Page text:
Compound Interest Examples

Example 1 - Find Future Value

Given an investment of $3,000 at 5% compounded quarterly for 6 years, find the interest earned and the future value.

i = r/ppy = .05/4 = 0.0125
n = t * ppy = 6 * 4 = 24
A = P(1+i)n = 3000(1.0125)24 = $4,042.05


I = A - P = 4042.05 - 3000.00 = $1,042.05

Using the TI-83 TVM Solver

The TI-83 calculator includes an application called TVM Solver (Time Value of Money) that allows you to solve problems like these without using the formulas directly (they are a part of the application itself). To activate the TVM Solver application, press the following buttons:

Pressing the button displays the application menu. The first application listed (Finance) is the default selection so all you have to do is press the button. The default option in the finance menu is the TVM Solver so, again, all you need to do is press the button.

The TVM Solver screen displays eight lines as follows:

Variable Purpose
N The total number of periods
I% The nominal annual rate entered as a percent
PV The present value
PMT The periodic payment
FV The future value
P/Y The number of payment periods per year
C/Y The number of compounding periods per year
PMT: Indicates whether payments are made at the end or the beginning of the each payment period

Normally, the number of payment periods is the same as the number of compounding periods. Consequently, the value that you enter for P/Y is copied as the value of C/Y. However, you can manually alter the value of C/Y if necessary. For example, if you were making quarterly payments into an account with monthly compounding, you would enter 4 as the number of payment periods per year and then enter 12 as the number of compounding periods per year. This type of problem cannot be solved using the basic formulas given in our text.

Enter the following values in the TVM Solver window:


In the TVM Solver window, move the cursor back up to the FV variable and press the buttons: . The future value will be given as -4042.053151. In the TMV Solver, positive values represent cash inflows and negative values represent cash outflows. The present value represents a cash inflow into this investment and was entered as a positive value. The future value is shown as a negative because it represents the amount of money that you could withdraw from the investment at the end (a cash outflow).

Example 2 - Find Future Value

Redo example one above assuming that the interest is compounded monthly instead of quarterly.

i = r/ppy = .05/12 = 0.004166666...

Since the periodic rate is a repeating decimal, we will calculate it as part of the future value calculation. We do not simply round this value off and use it. That would lead to inaccurate results.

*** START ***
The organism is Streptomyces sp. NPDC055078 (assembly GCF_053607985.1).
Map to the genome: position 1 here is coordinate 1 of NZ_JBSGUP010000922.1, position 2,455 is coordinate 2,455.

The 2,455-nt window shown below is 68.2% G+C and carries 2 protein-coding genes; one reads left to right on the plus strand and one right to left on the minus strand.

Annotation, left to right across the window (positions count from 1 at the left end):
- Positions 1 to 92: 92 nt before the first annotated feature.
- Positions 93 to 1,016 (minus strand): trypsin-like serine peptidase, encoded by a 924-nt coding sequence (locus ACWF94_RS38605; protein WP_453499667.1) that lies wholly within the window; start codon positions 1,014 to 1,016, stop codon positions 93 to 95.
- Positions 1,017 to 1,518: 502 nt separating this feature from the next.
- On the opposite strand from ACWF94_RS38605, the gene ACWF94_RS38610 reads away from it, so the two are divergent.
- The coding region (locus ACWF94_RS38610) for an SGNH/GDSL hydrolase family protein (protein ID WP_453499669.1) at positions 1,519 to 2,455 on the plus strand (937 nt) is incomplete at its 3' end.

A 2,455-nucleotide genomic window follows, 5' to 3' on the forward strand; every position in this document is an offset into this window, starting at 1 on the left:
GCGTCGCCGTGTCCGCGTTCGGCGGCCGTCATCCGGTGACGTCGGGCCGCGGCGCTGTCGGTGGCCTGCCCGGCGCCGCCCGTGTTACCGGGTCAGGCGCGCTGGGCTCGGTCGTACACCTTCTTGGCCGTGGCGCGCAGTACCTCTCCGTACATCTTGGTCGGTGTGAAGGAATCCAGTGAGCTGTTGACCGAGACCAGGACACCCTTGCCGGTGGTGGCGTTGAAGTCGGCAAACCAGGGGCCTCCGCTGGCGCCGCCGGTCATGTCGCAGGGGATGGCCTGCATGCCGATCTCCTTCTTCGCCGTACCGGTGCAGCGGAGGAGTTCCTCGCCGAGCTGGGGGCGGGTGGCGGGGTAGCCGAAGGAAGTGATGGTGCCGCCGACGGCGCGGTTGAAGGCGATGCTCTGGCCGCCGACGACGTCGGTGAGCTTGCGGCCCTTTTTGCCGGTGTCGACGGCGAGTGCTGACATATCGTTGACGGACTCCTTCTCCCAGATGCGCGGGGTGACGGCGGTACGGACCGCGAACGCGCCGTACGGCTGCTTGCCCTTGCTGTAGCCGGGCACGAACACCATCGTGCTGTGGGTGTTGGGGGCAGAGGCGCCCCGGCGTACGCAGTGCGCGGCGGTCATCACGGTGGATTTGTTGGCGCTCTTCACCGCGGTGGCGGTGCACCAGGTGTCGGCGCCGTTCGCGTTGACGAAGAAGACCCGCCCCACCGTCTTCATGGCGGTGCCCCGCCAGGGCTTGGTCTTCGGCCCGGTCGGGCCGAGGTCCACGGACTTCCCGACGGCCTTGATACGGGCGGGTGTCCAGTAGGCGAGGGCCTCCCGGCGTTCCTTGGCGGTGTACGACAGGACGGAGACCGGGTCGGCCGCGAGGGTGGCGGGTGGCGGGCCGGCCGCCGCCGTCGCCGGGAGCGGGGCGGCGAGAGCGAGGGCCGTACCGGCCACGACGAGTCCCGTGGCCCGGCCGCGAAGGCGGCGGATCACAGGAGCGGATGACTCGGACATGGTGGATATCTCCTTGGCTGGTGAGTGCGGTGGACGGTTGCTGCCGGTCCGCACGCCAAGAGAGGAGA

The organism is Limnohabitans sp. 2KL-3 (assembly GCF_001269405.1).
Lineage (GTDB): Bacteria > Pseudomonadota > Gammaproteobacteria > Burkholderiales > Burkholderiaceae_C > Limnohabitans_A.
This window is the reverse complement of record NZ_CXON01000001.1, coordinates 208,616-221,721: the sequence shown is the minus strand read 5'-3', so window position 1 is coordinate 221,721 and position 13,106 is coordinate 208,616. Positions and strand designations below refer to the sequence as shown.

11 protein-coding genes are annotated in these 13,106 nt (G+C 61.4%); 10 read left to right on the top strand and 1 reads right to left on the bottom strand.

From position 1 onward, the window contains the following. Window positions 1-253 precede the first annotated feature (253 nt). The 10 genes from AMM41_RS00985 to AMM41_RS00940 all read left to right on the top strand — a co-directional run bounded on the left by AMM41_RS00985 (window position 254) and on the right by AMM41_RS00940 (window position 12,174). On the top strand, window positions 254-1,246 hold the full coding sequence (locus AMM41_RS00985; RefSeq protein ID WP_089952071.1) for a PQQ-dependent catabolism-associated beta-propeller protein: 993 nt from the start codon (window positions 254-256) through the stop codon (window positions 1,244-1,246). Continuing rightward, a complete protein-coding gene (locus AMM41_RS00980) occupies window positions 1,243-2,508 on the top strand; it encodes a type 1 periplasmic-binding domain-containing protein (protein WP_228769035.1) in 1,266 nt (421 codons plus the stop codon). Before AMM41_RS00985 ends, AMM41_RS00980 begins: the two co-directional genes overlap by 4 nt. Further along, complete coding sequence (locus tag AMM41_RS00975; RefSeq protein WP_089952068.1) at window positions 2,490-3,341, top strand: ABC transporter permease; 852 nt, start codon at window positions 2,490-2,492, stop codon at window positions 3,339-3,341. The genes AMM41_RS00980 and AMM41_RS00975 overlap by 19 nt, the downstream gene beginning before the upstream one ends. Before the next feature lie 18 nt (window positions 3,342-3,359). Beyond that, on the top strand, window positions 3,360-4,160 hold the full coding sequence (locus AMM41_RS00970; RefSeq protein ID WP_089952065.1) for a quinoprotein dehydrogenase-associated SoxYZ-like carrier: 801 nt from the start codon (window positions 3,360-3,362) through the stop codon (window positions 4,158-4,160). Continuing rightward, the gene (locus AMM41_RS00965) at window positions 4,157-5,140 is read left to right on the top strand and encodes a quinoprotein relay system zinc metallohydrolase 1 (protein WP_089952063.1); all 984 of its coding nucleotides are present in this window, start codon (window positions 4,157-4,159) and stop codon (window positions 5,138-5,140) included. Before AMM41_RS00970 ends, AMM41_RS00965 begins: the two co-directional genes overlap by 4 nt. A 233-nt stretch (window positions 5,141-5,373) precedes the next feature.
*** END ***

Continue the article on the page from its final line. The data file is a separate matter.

n = t * ppy = 6 * 12 = 72
A = P(1+i)n = 3000(1 + 0.05/12)72 = $4047.05


I = A - P = 4047.05 - 3000.00 = $1,047.04

Using the TI-83 TVM Solver

Changing the number of periods per year to 12 changes the total number of periods to 72. Consequently, you'll need to change the values of N and P/Y:


Move the cursor to the FV variable, and press .


Example 3 - Find Present Value

Find the present value of an investment if the future value is $1,000. The investment pays 4.5% compounded semiannually for seven years.

i = r/ppy = 0.045/2 = 0.0225
n = t * ppy = 7 * 2 = 14
P = A(1+i)-n = 1000(1.0225)-14 = $732.34


Using the TI-83 TVM Solver

Set the TVM variables as follows:


Move the cursor to the PV variable and press .

Example 4 - Find Nominal Annual Rate

Tom loaned Sally $3,000 with the understanding that she would pay him back $3,600 in three years. What is the nominal annual interest rate assuming that interest is compounded monthly?

nn = t * ppy = 3 * 12 = 36

Solve the equation A = P(1 + i)n for i:

The nominal annual rate is the periodic rate multiplied by the number of periods per year:


Using the TI-83 TVM Solver

Set the TVM variables as shown below. Remember to use the negation button rather than the subtraction button when entering the future value.


Move the cursor to the I% variable and press .

Example 5 - Find the Term

How long will it take an investment of $200 to amount to $250 at 6% compounded quarterly?

i =.06/5 = 0.015

Solve the equation A = P(1 + i)n for n:

Note: In the derivation, I took the natural logarithm of both sides. I could also have taken the common logarithm of both sides. Plugging in the values in our example we get:

The value of n generated by this technique should always be rounded up to an integer value since interest is only paid at the end of a period. In this case, the future value after 15 quarters ($250.05) will be slightly higher than the target value of $250 but the future value after only 14 quarters ($246.35) would be too low.

On the TI-83, tapping the button automatically displays the opening parenthesis for the function argument. You must remember to include the closing parenthesis as illustrated here:


Here is what is displayed on the TI-83 screen after typing the keystrokes up to but not including the key:

When you tap the enter key, the result appears on the next line of the display.

Using the TI-83 TVM Solver

Set the TVM variables as follows:


Move the cursor to the N variable and press .